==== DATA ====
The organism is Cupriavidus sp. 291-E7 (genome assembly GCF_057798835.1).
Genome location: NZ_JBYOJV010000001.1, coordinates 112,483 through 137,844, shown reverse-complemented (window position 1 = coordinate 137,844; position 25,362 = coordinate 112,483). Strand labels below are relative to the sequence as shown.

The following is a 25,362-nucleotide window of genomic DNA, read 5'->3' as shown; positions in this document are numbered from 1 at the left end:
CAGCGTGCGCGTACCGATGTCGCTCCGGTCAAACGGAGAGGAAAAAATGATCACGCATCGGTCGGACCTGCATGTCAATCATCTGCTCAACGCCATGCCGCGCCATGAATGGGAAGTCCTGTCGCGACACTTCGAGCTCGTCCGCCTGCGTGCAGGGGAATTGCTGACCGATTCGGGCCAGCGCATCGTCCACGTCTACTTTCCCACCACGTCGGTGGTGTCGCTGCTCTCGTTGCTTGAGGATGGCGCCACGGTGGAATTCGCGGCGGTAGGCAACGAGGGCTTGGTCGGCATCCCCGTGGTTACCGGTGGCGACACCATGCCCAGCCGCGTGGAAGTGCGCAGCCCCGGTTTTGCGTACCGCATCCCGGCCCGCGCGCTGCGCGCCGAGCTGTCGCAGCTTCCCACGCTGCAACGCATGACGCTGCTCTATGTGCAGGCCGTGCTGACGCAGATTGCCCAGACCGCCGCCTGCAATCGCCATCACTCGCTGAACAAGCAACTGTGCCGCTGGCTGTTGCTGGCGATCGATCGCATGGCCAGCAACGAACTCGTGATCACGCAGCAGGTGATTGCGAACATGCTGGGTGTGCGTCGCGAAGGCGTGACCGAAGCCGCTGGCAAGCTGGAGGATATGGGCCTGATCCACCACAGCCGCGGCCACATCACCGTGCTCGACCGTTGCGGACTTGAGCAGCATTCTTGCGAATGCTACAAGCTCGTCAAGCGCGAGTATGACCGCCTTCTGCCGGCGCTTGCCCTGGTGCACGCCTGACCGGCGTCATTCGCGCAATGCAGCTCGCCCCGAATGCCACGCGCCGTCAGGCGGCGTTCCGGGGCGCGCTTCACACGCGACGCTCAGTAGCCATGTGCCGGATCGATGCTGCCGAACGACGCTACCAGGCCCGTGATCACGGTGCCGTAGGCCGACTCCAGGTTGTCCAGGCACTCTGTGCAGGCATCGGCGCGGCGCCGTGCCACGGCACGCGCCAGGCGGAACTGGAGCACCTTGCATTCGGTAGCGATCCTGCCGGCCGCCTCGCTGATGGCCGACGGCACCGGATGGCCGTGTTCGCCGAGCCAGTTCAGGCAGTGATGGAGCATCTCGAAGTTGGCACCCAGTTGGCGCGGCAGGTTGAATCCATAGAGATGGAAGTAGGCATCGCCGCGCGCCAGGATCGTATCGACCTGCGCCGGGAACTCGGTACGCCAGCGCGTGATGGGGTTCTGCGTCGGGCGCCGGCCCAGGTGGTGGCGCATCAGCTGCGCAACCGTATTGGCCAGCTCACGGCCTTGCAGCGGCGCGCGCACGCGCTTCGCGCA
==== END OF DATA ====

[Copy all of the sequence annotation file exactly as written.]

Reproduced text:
The organism is Cupriavidus sp. 291-E7 (genome assembly GCF_057798835.1).
Genome location: NZ_JBYOJV010000001.1, coordinates 112,483 through 137,844, shown reverse-complemented (window position 1 = coordinate 137,844; position 25,362 = coordinate 112,483). Strand labels below are relative to the sequence as shown.

The following is a 25,362-nucleotide window of genomic DNA, read 5'->3' as shown; positions in this document are numbered from 1 at the left end:
CAGCGTGCGCGTACCGATGTCGCTCCGGTCAAACGGAGAGGAAAAAATGATCACGCATCGGTCGGACCTGCATGTCAATCATCTGCTCAACGCCATGCCGCGCCATGAATGGGAAGTCCTGTCGCGACACTTCGAGCTCGTCCGCCTGCGTGCAGGGGAATTGCTGACCGATTCGGGCCAGCGCATCGTCCACGTCTACTTTCCCACCACGTCGGTGGTGTCGCTGCTCTCGTTGCTTGAGGATGGCGCCACGGTGGAATTCGCGGCGGTAGGCAACGAGGGCTTGGTCGGCATCCCCGTGGTTACCGGTGGCGACACCATGCCCAGCCGCGTGGAAGTGCGCAGCCCCGGTTTTGCGTACCGCATCCCGGCCCGCGCGCTGCGCGCCGAGCTGTCGCAGCTTCCCACGCTGCAACGCATGACGCTGCTCTATGTGCAGGCCGTGCTGACGCAGATTGCCCAGACCGCCGCCTGCAATCGCCATCACTCGCTGAACAAGCAACTGTGCCGCTGGCTGTTGCTGGCGATCGATCGCATGGCCAGCAACGAACTCGTGATCACGCAGCAGGTGATTGCGAACATGCTGGGTGTGCGTCGCGAAGGCGTGACCGAAGCCGCTGGCAAGCTGGAGGATATGGGCCTGATCCACCACAGCCGCGGCCACATCACCGTGCTCGACCGTTGCGGACTTGAGCAGCATTCTTGCGAATGCTACAAGCTCGTCAAGCGCGAGTATGACCGCCTTCTGCCGGCGCTTGCCCTGGTGCACGCCTGACCGGCGTCATTCGCGCAATGCAGCTCGCCCCGAATGCCACGCGCCGTCAGGCGGCGTTCCGGGGCGCGCTTCACACGCGACGCTCAGTAGCCATGTGCCGGATCGATGCTGCCGAACGACGCTACCAGGCCCGTGATCACGGTGCCGTAGGCCGACTCCAGGTTGTCCAGGCACTCTGTGCAGGCATCGGCGCGGCGCCGTGCCACGGCACGCGCCAGGCGGAACTGGAGCACCTTGCATTCGGTAGCGATCCTGCCGGCCGCCTCGCTGATGGCCGACGGCACCGGATGGCCGTGTTCGCCGAGCCAGTTCAGGCAGTGATGGAGCATCTCGAAGTTGGCACCCAGTTGGCGCGGCAGGTTGAATCCATAGAGATGGAAGTAGGCATCGCCGCGCGCCAGGATCGTATCGACCTGCGCCGGGAACTCGGTACGCCAGCGCGTGATGGGGTTCTGCGTCGGGCGCCGGCCCAGGTGGTGGCGCATCAGCTGCGCAACCGTATTGGCCAGCTCACGGCCTTGCAGCGGCGCGCGCACGCGCTTCGCGCA